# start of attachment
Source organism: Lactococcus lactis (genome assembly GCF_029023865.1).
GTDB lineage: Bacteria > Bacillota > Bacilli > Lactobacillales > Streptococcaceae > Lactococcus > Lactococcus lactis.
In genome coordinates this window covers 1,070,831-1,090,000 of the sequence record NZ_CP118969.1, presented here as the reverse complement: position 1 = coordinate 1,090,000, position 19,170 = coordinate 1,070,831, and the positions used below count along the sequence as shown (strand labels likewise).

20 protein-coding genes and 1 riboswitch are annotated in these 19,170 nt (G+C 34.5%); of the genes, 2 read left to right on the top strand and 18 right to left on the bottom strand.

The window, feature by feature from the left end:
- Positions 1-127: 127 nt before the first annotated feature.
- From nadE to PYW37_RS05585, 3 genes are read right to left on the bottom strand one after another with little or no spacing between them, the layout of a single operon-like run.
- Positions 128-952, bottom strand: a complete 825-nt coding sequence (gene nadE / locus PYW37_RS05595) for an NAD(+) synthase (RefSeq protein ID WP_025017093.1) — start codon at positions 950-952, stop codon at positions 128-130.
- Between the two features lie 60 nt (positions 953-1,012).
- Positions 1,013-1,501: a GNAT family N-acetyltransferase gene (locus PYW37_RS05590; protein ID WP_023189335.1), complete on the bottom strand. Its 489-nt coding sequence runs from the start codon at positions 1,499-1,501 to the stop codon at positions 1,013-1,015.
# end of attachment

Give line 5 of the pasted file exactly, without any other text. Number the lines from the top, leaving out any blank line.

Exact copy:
The window, feature by feature from the left end: